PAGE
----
The aim is for the user to not only get the basic functions but enjoy the experience. User satisfaction, particularly in a saturated market, is key to building your market share and converting users to your product, over similar products already available. 

A helpful way to focus the aim of the MLP is to ask some questions beyond “What problem is this product solving?” Questions could include, “Why is this product useful?” and “What makes this product desirable?”

Answering questions like these will help uncover the features or UI elements that will make the product not only useful but loved – the ultimate goal!

two people working at a desk with a projection behind them

The main benefits of launching with an MVP

Launching with an MVP can put you in a stronger position as you build your business. Here are the main benefits of entering the market with an MVP:

  • Invests less time, money, and resources
  • Allows you to launch early and fast
  • Reduces the risks associated with launching a new product
  • Tests the market by observing and collecting data about user behavior
  • Enables you to validate (or disprove) your assumptions, build new features, or pivot in a new direction

The process of building and launching an MVP helps you avoid the costs and risks associated with developing a full-blown (or over-engineered) product that is not a good match with the market. 

You could look at it as a kind of trial balloon, used to determine how your product will be received. Once you measure and assess customer interactions with your new app, you’ll know whether it’s worthwhile to take the next step.

Pro tip: getting your product into the hands of your actual target users, rather than just other techies, is key to gathering data that’s useful and accurate to use in your product development process.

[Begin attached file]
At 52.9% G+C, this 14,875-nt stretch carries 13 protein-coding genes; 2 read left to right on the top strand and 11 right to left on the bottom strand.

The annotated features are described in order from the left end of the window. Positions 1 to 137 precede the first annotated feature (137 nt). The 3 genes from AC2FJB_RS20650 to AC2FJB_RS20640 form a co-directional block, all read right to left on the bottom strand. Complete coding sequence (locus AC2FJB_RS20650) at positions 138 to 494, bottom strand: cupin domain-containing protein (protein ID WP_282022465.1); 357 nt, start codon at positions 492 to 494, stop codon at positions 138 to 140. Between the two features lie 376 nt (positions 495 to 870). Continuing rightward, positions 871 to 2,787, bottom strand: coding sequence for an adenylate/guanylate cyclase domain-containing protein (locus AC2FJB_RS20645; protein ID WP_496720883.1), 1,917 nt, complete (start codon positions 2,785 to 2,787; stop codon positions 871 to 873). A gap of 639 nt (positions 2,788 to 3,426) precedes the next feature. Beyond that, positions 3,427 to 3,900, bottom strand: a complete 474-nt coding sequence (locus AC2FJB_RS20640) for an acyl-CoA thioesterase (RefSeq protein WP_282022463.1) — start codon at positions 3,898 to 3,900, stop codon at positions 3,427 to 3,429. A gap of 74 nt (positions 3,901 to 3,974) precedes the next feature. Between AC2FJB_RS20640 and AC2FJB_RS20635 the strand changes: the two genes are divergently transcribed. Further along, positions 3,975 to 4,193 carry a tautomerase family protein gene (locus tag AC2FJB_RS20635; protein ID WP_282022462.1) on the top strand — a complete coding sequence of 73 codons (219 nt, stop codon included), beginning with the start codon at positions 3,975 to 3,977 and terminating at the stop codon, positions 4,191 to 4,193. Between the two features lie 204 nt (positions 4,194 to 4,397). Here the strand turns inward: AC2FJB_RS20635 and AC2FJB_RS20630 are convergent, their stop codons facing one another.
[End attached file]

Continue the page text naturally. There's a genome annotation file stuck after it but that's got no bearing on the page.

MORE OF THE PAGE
two people in front of a projection

MVP Examples

There are many examples of successful businesses that started as MVPs. Some of the biggest and most popular today include Amazon, Airbnb, Dropbox, Instagram, Zappos

Here’s an excerpt of the story of how Dropbox started with an MVP:

Founded in 2007 by MIT students Drew Houston and Arash Ferdowsi, Dropbox is a fantastic file-hosting service that currently provides customers with extensive cloud features like personal cloud, client software, cloud storage, and file synchronization. When the founders came up with the idea for a cloud-based file syncing service, they realized that building an actual hardware infrastructure would be incredibly time-consuming and expensive. So they followed a scaled-back approach to test the idea and made a simple video (as the MVP) that told prospective investors what the product would provide to customers once it was created and launched.

Despite being simple, the video was highly successful and encouraged over 70,000 signups from people curious to learn more. The feedback provided was also pivotal to building and developing Dropbox to what it is today.

Here’s a video by that illustrates, with simple stop-motion animation, the successful concept of Dropbox that remains at its core today:

For more examples, this article outlines the development of 10 of the most successful companies today that started out as MVPs.

In conclusion

two people working on wireframes

In summary, an MVP protects you from wasting valuable resources by making poor decisions based on false assumptions. We are all susceptible to confirmation bias and human error. But there is no reason the products we build should reflect those traits.

Now that you’ve answered the question, “What is a minimum viable product?”, maybe it’s time to give it a try. At LimeTech, we’re happy to give you a hand with your MVP, or other aspects of the mobile app development process.


*Editor’s note: this article was expanded and updated in April 2022 by Addie Kugler-Lunt.

LimeTech is a creative tech company with a focus on innovation and adaptive change. We use technical know-how, design skills, and deep experience in entrepreneurship to help companies advance their business goals. Our specialties include mobile app development, website design, and technology planning.

Do you have a great idea for a mobile app? Get in touch today and find out how we can help.

entrepreneurship    minimum viable product    mobile applications    MVP    startups